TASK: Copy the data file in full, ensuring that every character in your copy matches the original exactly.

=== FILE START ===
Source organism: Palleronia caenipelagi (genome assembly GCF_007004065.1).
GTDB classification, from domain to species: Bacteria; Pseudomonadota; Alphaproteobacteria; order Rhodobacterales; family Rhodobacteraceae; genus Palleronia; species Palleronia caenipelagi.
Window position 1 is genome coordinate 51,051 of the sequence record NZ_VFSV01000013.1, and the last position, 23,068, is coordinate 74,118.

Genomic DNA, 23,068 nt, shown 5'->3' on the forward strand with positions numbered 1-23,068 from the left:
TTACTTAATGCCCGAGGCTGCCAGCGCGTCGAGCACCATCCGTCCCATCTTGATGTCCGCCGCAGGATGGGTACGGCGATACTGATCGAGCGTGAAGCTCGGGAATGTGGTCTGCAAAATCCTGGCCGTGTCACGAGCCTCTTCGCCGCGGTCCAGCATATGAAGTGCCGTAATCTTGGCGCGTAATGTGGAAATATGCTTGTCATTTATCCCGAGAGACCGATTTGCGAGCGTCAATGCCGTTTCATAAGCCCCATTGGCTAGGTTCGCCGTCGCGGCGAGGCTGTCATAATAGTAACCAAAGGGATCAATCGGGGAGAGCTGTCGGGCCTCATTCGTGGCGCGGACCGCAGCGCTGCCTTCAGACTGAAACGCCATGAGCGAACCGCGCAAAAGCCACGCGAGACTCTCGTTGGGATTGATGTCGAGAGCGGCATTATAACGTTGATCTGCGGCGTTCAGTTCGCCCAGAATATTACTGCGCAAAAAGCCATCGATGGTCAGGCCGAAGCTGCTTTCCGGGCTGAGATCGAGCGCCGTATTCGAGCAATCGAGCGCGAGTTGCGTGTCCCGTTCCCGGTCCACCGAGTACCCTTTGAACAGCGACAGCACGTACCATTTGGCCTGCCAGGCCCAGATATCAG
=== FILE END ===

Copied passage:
Source organism: Palleronia caenipelagi (genome assembly GCF_007004065.1).
GTDB classification, from domain to species: Bacteria; Pseudomonadota; Alphaproteobacteria; order Rhodobacterales; family Rhodobacteraceae; genus Palleronia; species Palleronia caenipelagi.
Window position 1 is genome coordinate 51,051 of the sequence record NZ_VFSV01000013.1, and the last position, 23,068, is coordinate 74,118.

Genomic DNA, 23,068 nt, shown 5'->3' on the forward strand with positions numbered 1-23,068 from the left:
TTACTTAATGCCCGAGGCTGCCAGCGCGTCGAGCACCATCCGTCCCATCTTGATGTCCGCCGCAGGATGGGTACGGCGATACTGATCGAGCGTGAAGCTCGGGAATGTGGTCTGCAAAATCCTGGCCGTGTCACGAGCCTCTTCGCCGCGGTCCAGCATATGAAGTGCCGTAATCTTGGCGCGTAATGTGGAAATATGCTTGTCATTTATCCCGAGAGACCGATTTGCGAGCGTCAATGCCGTTTCATAAGCCCCATTGGCTAGGTTCGCCGTCGCGGCGAGGCTGTCATAATAGTAACCAAAGGGATCAATCGGGGAGAGCTGTCGGGCCTCATTCGTGGCGCGGACCGCAGCGCTGCCTTCAGACTGAAACGCCATGAGCGAACCGCGCAAAAGCCACGCGAGACTCTCGTTGGGATTGATGTCGAGAGCGGCATTATAACGTTGATCTGCGGCGTTCAGTTCGCCCAGAATATTACTGCGCAAAAAGCCATCGATGGTCAGGCCGAAGCTGCTTTCCGGGCTGAGATCGAGCGCCGTATTCGAGCAATCGAGCGCGAGTTGCGTGTCCCGTTCCCGGTCCACCGAGTACCCTTTGAACAGCGACAGCACGTACCATTTGGCCTGCCAGGCCCAGATATCAG